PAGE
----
It is difficult for someone who does not know the German language or the literary, social, and political setting of Central Europe in the early 1500s to appreciate just how revolutionary Martin Luther’s translation of the German Bible was. Not that it always involves a radical departure from the original-in fact, Luther’s wording is often quite close. But this was his genius. He seemed to be able to sense just how far he needed to push his mother tongue in order “to make these Hebrew writers talk German,” as he put it (Koelpin 1977:3), and yet at the same time preserve the essential meaning of the Holy Scriptures. That is what functional equivalence and confessional fidelity are all about.
My aim in this article is to focus upon Luther’s translation principles from the dual perspective of modern translation science and confessional, or evangelical, integrity. While these two concerns may seem at first to stand in a certain tension, or even in an antithetical relationship with one another, they need not be seen that way if these goals are being attended to by a skilled, sensitive, and Spirit-led translator. Such was Luther.
I will begin with a brief historical summary to set the stage. Then follows an overview of Luther’s theory and practice of Bible translation, presented by means of what he himself had to say about it and of what may be observed in his translation into German. It will become clear that Luther’s policies, principles, and procedures embody the modern “functional equivalence” method employed today to a greater or lesser extent by Scripture translators the world over. I will conclude with an overview of present-day translation projects in Central Africa where these same methods and goals are still being applied.
We look back now to 1521. The theological revolution against Rome seems to be defeated. Only the final “sacrifice” of its instigator, Martin Luther, is yet to be accomplished. This, at the climax of his dramatic appearance before Emperor Charles V and the Imperial Diet of Worms in April 1521, was his magnificent confession of faith:
“Unless I can be instructed and convinced with evidence from the Holy Scriptures or with open, clear, and distinct grounds and reasoning-and my conscience is captive to the Word of God-then I cannot and will not recant, because it is neither safe nor wise to act against conscience. Here I stand. I can do no other. God help me! Amen.” (Kittelson 1986:161)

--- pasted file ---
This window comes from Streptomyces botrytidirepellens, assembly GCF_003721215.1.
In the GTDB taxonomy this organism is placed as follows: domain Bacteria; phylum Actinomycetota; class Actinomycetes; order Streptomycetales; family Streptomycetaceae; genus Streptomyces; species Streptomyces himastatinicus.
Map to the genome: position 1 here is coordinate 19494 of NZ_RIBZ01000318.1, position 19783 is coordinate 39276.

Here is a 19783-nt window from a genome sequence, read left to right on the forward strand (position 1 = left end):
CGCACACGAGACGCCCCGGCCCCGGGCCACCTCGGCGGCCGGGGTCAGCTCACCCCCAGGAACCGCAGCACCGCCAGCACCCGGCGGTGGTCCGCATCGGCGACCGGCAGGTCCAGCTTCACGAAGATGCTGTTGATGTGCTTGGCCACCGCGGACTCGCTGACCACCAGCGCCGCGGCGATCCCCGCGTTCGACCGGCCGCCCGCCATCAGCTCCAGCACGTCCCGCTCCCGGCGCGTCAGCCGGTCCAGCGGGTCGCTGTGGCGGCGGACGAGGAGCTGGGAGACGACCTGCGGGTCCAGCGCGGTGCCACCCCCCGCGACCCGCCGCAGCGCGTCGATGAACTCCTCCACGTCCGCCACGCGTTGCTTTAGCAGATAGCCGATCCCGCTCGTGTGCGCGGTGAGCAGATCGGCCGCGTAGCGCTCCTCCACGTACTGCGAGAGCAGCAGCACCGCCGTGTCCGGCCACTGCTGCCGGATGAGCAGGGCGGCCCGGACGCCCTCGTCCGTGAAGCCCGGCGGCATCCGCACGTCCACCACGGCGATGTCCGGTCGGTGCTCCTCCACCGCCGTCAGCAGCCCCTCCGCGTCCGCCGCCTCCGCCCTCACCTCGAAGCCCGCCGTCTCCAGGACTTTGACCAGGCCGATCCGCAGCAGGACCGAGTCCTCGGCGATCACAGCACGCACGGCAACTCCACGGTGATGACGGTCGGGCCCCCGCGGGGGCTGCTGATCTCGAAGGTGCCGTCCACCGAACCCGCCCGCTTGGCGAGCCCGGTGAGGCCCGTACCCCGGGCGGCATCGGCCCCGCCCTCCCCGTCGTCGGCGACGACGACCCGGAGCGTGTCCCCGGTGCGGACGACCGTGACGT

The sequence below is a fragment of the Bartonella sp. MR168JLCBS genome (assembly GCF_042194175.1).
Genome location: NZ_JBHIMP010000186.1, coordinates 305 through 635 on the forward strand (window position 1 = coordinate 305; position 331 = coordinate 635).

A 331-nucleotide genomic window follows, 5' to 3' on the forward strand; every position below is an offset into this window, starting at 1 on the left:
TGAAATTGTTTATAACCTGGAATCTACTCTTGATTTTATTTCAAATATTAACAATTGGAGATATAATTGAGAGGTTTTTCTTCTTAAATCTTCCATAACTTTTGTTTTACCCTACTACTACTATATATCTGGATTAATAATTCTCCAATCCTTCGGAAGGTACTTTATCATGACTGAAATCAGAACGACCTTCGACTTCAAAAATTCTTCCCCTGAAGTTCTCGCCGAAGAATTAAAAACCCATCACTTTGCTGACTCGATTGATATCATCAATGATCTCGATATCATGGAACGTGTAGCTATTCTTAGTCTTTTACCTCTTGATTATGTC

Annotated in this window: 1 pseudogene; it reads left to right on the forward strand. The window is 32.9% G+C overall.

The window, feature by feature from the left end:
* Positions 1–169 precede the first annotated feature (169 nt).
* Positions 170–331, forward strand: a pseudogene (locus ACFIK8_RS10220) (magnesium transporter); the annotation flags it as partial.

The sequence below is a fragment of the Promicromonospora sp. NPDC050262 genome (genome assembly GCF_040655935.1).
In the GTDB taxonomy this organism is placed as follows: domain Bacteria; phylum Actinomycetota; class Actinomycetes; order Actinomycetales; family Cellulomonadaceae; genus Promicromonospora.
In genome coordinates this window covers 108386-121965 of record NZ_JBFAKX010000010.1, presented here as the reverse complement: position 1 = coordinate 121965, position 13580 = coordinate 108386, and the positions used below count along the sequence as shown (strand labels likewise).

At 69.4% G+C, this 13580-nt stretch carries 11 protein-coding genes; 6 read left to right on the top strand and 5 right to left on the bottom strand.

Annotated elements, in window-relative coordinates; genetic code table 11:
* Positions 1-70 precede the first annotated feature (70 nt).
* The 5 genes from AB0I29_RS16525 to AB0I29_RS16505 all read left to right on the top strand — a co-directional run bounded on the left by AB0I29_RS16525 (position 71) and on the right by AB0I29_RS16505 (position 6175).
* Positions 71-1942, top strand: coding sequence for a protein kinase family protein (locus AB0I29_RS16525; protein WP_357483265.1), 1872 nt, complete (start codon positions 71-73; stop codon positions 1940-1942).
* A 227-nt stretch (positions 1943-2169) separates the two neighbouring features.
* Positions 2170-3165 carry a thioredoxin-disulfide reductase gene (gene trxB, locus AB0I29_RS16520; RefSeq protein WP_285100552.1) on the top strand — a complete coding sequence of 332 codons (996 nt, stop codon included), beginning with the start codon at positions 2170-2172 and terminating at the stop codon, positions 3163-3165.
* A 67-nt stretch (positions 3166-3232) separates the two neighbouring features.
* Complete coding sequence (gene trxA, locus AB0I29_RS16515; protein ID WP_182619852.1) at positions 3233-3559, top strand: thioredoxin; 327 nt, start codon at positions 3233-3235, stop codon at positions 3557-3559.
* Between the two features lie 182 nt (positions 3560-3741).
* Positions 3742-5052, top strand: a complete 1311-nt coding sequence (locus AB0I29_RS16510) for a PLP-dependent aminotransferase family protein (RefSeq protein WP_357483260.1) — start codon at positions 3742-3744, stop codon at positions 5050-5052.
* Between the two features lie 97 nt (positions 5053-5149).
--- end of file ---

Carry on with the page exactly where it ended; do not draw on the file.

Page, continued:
In spite of these wonderful words, however, Luther’s powerful enemies were unmoved. The imperial assembly formally declared him to be a public outlaw, and all the might and resources of the empire were now ranged against him. But they failed to take into account the plan and purpose of God. So it happened that while Luther was on his way home to Wittenberg, he was “kidnapped” by agents of his political patron, Elector Frederick of Saxony, and taken to Wartburg Castle for safekeeping. Here Luther, dressed as a knight and armed with a sword, became known as “Knight George.” But he never used the sword; for, as he demonstrated throughout his life, the pen is far mightier (Nohl 1962:74).
At first, the ever-active Luther was not very happy to be confined in this place that he called “my Patmos.” “Here I sit,” he complained, “all day long, lazy and full of food” (ibid.:165). But Luther and laziness were incompatible. So it was that during his ten-month stay at Wartburg he wrote and published a dozen works. He also completed the first step of a crucial literary and theological endeavor that was going to occupy his attention periodically for the rest of his life-the translation of the entire Bible into German….
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